There are certain staples in the gaming industry. Every year, you can count on specific titles. Certain shooters will always get a new installment. Sports games keep coming around again. There are even the MMO-likes that end up getting sequels that continue the story, but maybe didn’t need an entirely fresh start. Ever count how many different iterations there are of certain Arc System Works fighters there are? While games as a service are a concept that still need some perfecting, it seems like they could be a good fit to get rid of the $60 yearly upgrade fee for certain series.
This comes after some Rainbow Six Siege news from Ubisoft. Rather than go ahead and make an entirely new game, Ubisoft intends to keep improving on what the company has got. The 2015 game is not slowing down and, in a Daily Star interview, Brand Director Alexandre Remy said, “We don’t want a sequel whatsoever. We don’t want to segregate our community between the different platforms. In an ideal world tomorrow, we’d love players from every platform to be able to play together. We are approaching next-gen with the same spirit.” Considering rumors of backwards compatibility and the possibility of ports, it could be possible that a sequel wouldn’t happen. More operators and maps could just be added as it goes along.
Consider how well this would work for games like Call of Duty or Battlefield. In these cases, the base gameplay could stay the same year after year. We could keep the same multiplayer, then see the developers add new modes and maps. Perhaps every year, a new campaign is made available for a certain price, like $39.99, for people who enjoy that part of it. Every few months, there could be new weapons. Rebalancing could happen on the regular.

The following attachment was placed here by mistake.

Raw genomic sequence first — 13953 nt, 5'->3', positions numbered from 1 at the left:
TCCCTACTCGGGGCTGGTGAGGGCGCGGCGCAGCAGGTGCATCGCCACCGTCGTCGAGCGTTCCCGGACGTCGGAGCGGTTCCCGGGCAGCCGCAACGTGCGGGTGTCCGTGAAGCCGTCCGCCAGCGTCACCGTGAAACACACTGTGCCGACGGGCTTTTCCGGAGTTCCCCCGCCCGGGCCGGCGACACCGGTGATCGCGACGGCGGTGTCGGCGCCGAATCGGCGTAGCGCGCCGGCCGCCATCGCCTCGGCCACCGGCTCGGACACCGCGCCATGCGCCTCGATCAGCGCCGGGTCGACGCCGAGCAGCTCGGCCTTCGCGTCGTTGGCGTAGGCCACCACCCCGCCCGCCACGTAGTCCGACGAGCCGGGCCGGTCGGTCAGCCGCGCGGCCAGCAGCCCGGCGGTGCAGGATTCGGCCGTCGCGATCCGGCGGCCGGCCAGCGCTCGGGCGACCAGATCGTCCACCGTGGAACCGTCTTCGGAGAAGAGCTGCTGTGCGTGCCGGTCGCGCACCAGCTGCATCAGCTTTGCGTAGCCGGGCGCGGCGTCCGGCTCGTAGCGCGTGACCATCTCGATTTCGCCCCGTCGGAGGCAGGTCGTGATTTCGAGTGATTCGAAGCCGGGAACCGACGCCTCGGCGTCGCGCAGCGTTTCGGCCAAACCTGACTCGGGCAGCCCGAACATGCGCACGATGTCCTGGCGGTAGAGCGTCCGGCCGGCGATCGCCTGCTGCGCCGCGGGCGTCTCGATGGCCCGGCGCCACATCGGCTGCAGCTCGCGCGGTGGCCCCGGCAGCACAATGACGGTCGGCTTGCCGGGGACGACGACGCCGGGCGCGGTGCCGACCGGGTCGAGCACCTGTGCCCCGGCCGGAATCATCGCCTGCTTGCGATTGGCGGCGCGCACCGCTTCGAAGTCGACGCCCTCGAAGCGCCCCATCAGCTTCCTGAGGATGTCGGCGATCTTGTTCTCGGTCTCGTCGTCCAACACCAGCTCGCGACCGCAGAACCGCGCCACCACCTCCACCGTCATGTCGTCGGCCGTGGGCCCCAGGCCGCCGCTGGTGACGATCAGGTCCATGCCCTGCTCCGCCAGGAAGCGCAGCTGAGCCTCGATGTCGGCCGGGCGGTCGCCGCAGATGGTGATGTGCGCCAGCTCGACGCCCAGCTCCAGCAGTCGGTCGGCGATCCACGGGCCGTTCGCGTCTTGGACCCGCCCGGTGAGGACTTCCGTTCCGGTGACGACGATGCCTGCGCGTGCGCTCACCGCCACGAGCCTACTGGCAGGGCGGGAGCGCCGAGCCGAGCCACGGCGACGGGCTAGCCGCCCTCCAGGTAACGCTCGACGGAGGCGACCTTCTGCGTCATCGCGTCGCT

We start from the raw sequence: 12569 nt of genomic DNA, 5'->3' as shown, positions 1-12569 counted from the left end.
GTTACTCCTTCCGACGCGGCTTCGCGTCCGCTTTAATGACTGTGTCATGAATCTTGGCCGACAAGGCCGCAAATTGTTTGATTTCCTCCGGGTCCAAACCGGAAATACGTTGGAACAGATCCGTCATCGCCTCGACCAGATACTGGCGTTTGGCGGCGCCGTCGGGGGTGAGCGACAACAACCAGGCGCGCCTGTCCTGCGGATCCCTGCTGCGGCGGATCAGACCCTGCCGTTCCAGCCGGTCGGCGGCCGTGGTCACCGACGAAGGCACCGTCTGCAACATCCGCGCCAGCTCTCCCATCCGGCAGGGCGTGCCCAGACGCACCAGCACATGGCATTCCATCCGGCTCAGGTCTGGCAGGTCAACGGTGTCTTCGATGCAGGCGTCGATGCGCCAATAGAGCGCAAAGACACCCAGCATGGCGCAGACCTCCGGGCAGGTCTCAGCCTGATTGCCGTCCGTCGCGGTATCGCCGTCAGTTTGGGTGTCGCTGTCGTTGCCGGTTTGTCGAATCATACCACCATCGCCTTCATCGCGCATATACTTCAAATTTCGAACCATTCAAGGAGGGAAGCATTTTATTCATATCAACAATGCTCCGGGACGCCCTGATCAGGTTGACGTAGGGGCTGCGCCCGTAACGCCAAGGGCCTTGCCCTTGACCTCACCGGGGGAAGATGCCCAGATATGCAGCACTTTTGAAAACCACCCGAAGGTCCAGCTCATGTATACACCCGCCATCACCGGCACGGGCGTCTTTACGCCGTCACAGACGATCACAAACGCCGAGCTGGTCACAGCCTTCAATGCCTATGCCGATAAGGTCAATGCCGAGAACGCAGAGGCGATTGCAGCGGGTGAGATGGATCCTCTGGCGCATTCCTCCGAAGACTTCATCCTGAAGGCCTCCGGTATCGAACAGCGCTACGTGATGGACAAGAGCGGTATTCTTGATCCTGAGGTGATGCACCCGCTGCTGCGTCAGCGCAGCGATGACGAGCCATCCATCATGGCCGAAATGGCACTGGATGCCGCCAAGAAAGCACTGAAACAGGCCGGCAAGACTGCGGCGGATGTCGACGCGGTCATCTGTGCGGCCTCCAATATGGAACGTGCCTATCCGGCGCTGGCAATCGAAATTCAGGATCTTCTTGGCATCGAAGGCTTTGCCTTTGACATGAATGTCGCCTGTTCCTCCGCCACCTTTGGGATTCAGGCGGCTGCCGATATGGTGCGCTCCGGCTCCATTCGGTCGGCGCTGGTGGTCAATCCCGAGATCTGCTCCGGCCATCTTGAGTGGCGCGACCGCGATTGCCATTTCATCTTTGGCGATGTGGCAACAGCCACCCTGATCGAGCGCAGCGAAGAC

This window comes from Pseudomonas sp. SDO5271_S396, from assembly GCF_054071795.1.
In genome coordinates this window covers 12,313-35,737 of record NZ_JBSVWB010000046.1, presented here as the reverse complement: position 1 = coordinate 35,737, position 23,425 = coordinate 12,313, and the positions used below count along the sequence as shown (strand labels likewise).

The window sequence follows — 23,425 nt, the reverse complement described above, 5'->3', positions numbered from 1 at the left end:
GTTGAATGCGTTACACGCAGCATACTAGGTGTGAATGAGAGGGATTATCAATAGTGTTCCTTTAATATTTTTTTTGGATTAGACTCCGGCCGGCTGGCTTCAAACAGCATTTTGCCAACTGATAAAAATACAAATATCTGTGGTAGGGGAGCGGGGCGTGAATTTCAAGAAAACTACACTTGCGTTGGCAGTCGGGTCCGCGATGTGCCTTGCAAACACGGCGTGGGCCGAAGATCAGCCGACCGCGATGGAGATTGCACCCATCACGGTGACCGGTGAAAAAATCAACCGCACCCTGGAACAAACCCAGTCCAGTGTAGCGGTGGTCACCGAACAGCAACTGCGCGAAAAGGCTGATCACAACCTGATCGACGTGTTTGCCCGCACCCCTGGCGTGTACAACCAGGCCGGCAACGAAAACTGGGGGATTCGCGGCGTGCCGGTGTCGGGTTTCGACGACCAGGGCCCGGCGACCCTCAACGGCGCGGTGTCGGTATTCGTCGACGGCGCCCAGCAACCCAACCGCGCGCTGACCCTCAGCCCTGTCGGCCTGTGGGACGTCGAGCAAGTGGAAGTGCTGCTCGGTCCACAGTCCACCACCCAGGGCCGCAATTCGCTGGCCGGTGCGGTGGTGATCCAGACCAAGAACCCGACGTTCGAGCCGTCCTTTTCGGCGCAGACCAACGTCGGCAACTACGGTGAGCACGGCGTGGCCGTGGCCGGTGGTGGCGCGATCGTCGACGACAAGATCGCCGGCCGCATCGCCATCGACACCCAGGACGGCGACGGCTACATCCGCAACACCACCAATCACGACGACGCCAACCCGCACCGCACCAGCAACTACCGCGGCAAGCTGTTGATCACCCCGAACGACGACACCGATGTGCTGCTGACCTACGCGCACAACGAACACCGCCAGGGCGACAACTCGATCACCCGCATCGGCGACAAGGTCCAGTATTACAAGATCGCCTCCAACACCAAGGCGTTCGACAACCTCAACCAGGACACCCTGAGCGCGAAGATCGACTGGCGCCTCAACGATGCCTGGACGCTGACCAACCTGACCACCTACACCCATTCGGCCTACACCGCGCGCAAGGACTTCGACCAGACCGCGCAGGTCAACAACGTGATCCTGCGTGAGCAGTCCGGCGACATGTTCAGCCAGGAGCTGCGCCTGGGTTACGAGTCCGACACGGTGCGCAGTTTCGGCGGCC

Think of how well this could work for sports games. With ones like Madden and MLB The Show, we could see incremental updates. People could purchase updated rosters from year to year. If new modes or developed, they could be sold as add-ons. It could even end up following the MMO expansion approach, where every year people could pay a fee to just make the game they already own and are enjoying a little better. It’d save money and probably make people more willing to stick with and continue playing the games.
It would be a boon for fighting games too. We already see Capcom doing this with Street Fighter V. Instead of a new installment, we received the Arcade Edition update and fighter passes that keep bringing new characters in. Tekken 7 had multiple fighter passes too. Think of how this sort of approach would have helped a game like BlazBlue: Continuum Shift, which received the updated II and Extend versions. Guilty Gear X2 is available in #Reload, Slash, Accent Core, Accent Core Plus, and Accent Core Plus R variants. Imagine how much easier and enjoyable it would be to just have this sort of games as a service approach that doesn’t split the audience and allows people to continually move forward in an easier way.
Games as a service is a concept that should be approached with caution. Developers and publishers should look into it and be certain it is the right idea. It could make it easier to keep up with sports games and avoid endless iterations that might only be good for a year. It could keep fighters relevant and avoid splitting audiences there. We’ve already seen the good it can do for shooters with Rainbow Six Siege. It could be worth giving a chance.